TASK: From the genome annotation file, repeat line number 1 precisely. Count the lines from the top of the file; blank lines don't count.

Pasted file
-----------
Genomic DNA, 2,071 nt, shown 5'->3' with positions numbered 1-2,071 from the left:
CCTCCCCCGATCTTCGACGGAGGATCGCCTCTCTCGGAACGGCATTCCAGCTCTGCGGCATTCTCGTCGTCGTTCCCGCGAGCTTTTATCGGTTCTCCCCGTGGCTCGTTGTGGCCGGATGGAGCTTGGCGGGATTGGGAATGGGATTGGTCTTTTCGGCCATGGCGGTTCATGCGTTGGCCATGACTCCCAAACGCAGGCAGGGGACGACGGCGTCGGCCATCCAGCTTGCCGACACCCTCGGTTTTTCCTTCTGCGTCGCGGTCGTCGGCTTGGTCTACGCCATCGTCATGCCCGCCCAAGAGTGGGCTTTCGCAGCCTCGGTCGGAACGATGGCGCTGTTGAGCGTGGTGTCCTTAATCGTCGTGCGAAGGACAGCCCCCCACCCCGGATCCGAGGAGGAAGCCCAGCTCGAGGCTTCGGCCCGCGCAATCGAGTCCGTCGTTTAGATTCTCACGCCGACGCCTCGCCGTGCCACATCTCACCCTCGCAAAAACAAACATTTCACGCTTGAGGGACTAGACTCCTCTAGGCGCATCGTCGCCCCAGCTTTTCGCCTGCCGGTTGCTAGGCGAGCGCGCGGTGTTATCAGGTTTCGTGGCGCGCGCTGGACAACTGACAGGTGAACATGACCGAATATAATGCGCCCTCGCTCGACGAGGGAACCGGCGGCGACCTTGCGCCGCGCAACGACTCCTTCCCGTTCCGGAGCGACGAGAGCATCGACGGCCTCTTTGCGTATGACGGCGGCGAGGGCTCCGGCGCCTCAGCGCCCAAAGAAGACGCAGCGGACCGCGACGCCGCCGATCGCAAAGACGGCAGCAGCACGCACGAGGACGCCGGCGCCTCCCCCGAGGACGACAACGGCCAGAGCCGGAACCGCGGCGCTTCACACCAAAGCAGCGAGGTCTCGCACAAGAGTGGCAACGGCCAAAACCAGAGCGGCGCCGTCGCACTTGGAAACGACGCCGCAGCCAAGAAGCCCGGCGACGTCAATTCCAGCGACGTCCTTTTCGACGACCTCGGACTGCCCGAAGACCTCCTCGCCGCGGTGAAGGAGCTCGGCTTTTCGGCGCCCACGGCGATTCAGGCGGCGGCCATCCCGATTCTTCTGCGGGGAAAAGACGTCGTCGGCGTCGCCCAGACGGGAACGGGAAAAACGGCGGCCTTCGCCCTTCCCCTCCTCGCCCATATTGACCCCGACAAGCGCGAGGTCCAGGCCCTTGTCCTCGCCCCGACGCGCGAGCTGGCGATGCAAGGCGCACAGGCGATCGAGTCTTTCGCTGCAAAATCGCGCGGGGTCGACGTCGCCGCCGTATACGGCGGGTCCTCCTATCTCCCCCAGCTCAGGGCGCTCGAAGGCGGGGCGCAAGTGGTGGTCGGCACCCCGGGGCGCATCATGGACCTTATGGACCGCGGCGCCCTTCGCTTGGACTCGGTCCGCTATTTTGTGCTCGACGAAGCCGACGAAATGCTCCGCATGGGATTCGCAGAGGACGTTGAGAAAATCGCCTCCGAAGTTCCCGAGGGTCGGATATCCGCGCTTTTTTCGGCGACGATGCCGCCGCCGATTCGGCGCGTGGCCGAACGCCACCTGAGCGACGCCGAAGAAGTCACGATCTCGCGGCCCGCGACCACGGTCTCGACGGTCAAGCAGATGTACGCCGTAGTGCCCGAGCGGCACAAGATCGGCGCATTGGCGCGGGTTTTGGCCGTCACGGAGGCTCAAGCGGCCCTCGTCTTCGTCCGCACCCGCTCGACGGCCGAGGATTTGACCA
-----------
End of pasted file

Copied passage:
Genomic DNA, 2,071 nt, shown 5'->3' with positions numbered 1-2,071 from the left: